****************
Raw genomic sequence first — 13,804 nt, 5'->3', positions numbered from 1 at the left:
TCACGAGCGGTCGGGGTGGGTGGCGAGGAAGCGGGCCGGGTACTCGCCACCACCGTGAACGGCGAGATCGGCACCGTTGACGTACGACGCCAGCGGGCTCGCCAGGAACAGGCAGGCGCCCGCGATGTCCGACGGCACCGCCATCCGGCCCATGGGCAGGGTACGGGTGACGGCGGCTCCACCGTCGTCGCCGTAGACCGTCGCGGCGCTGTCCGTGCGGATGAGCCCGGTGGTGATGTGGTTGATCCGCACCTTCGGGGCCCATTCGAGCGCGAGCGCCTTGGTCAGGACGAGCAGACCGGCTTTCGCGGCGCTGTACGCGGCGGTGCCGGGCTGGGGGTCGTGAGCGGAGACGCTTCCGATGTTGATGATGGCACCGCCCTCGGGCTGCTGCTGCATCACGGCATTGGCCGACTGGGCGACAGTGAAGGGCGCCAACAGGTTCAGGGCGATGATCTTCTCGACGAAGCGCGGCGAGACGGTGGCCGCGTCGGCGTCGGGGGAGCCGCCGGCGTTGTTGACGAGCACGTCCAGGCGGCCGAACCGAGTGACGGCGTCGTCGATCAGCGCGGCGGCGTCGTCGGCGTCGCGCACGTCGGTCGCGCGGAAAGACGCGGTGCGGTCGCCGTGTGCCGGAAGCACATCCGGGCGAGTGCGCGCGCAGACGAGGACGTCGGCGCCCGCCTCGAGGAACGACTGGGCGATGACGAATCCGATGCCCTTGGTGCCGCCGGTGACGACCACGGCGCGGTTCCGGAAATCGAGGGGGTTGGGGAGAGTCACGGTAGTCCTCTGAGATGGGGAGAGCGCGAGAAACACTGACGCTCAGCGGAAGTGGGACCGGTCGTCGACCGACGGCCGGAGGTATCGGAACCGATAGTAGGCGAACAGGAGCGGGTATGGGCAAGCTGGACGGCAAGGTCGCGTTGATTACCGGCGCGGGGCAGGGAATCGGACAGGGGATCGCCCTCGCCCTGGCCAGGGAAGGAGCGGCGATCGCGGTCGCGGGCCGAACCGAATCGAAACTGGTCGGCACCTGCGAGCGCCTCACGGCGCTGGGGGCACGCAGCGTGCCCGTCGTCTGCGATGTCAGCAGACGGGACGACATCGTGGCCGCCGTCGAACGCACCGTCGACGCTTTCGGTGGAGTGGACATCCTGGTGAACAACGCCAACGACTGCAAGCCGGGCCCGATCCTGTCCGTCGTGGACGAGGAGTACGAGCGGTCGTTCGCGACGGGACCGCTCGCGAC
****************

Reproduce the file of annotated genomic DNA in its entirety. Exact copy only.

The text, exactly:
Raw genomic sequence first — 13,804 nt, 5'->3', positions numbered from 1 at the left:
TCACGAGCGGTCGGGGTGGGTGGCGAGGAAGCGGGCCGGGTACTCGCCACCACCGTGAACGGCGAGATCGGCACCGTTGACGTACGACGCCAGCGGGCTCGCCAGGAACAGGCAGGCGCCCGCGATGTCCGACGGCACCGCCATCCGGCCCATGGGCAGGGTACGGGTGACGGCGGCTCCACCGTCGTCGCCGTAGACCGTCGCGGCGCTGTCCGTGCGGATGAGCCCGGTGGTGATGTGGTTGATCCGCACCTTCGGGGCCCATTCGAGCGCGAGCGCCTTGGTCAGGACGAGCAGACCGGCTTTCGCGGCGCTGTACGCGGCGGTGCCGGGCTGGGGGTCGTGAGCGGAGACGCTTCCGATGTTGATGATGGCACCGCCCTCGGGCTGCTGCTGCATCACGGCATTGGCCGACTGGGCGACAGTGAAGGGCGCCAACAGGTTCAGGGCGATGATCTTCTCGACGAAGCGCGGCGAGACGGTGGCCGCGTCGGCGTCGGGGGAGCCGCCGGCGTTGTTGACGAGCACGTCCAGGCGGCCGAACCGAGTGACGGCGTCGTCGATCAGCGCGGCGGCGTCGTCGGCGTCGCGCACGTCGGTCGCGCGGAAAGACGCGGTGCGGTCGCCGTGTGCCGGAAGCACATCCGGGCGAGTGCGCGCGCAGACGAGGACGTCGGCGCCCGCCTCGAGGAACGACTGGGCGATGACGAATCCGATGCCCTTGGTGCCGCCGGTGACGACCACGGCGCGGTTCCGGAAATCGAGGGGGTTGGGGAGAGTCACGGTAGTCCTCTGAGATGGGGAGAGCGCGAGAAACACTGACGCTCAGCGGAAGTGGGACCGGTCGTCGACCGACGGCCGGAGGTATCGGAACCGATAGTAGGCGAACAGGAGCGGGTATGGGCAAGCTGGACGGCAAGGTCGCGTTGATTACCGGCGCGGGGCAGGGAATCGGACAGGGGATCGCCCTCGCCCTGGCCAGGGAAGGAGCGGCGATCGCGGTCGCGGGCCGAACCGAATCGAAACTGGTCGGCACCTGCGAGCGCCTCACGGCGCTGGGGGCACGCAGCGTGCCCGTCGTCTGCGATGTCAGCAGACGGGACGACATCGTGGCCGCCGTCGAACGCACCGTCGACGCTTTCGGTGGAGTGGACATCCTGGTGAACAACGCCAACGACTGCAAGCCGGGCCCGATCCTGTCCGTCGTGGACGAGGAGTACGAGCGGTCGTTCGCGACGGGACCGCTCGCGAC